Keep a bottle filled with 2 parts of rubbing alcohol and one part tap water. Store the bottle in a room that is at room temperature. The temperature of the mixture causes some of the ice to thaw.

As the heat transfers from this melted area, the unbroken ice nearby will also start to melt.

Commercial de-icers

There are many commercial products that are made to melt the ice on windshields.

Some also thaw frozen locks and are effective in sub-zero temperatures. These products work more quickly than waiting for the heater in the car to melt the ice on the windscreen.

Make sure that the product you choose claims to be harmless to your car finish.

Saltwater solutions for melting ice on car windows

We all know about using salt on frozen sidewalks. The same principle holds for saltwater solutions and windshield ice. Road salt works best, although table salt will work in a pinch.

To speed the process of removing the ice, use a plastic ice scraper to remove it as the ice begins to thaw. Don’t press the scraper against the windshield since this could scratch the glass if enough force is used.

Note: care should be taken with any salt water method of removing ice, since it can also damage paintwork on the car if it rests on it for too long.

Cover the windshield to prevent ice forming

This takes some forward planning but is very effective if you are expecting a light snowfall.  

Cover the windshield with something light such as a sheet, or towel and weigh it down so that ice won’t build up. Soak the cover with a salt water solution and place it over night. Keep the cover away from the paintwork.

NOTE:  if you are expecting a lot of snow, don’t use this method.  The covering will be very heavy and hard to remove the next day.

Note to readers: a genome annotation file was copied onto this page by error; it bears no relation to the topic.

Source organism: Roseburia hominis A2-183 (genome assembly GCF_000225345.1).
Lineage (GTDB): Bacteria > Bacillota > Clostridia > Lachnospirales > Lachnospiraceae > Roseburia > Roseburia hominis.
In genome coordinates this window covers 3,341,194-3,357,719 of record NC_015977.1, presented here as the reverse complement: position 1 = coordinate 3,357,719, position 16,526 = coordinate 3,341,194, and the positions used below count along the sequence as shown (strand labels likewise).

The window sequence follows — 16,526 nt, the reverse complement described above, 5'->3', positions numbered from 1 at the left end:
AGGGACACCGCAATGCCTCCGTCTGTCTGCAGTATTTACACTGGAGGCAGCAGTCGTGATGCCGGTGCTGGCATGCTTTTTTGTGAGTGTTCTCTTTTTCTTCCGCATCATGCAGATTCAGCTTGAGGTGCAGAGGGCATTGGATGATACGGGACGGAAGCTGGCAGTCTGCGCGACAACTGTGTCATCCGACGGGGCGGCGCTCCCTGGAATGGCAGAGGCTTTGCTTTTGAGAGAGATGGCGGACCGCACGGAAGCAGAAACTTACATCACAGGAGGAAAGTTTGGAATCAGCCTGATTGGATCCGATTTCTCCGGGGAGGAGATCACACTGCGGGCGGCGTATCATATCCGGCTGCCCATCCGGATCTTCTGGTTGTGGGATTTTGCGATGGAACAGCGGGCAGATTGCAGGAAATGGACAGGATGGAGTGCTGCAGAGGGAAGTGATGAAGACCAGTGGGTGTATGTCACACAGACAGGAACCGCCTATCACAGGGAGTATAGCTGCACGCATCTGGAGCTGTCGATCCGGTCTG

It’s a good idea to keep an ice scraper in your car all the time if you live in an area with many freezing temperatures. You never know when you will need it!

Removing ice from side mirrors

Many newer vehicles have plastic mirrors which can scratch easily. One trick that my husband has used successfully is to place plastic bags over the mirrors to keep the ice from forming in the first place.

Once again, this method requires thinking ahead and listening to the weather forecast.

Now it’s your turn

What methods have you used to remove ice easily from your car windscreen? Tell us about it in the comments below.

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Heidi Mirz

Wednesday 10th of February 2021

Will the vinegar/salt effect the paint?


Thursday 11th of February 2021

I don't mention vinegar and salt in this post. Salt and water are mentioned. However, salt can be corrosive on the paintwork so care should be used with any salt formula.


Saturday 16th of November 2013

I say three is no substitute for starting the engine and blasting the heat. But like you said, scraping is faster.


Saturday 16th of November 2013

*there* is no substitute


Friday 15th of November 2013

WARM or HOT water applied to a window in the cold will CRACK the window in most cases! lukewarm or cold water will loosen up ice, without the damage. (even cold water is many degrees warmer than ice, but without the extreme change in temperature, you avoid the risk of damaging your windows)


Friday 15th of November 2013

Thanks for the comment. I did have the wording that temps needed to be above freezing but have added a bit more to make it more clear.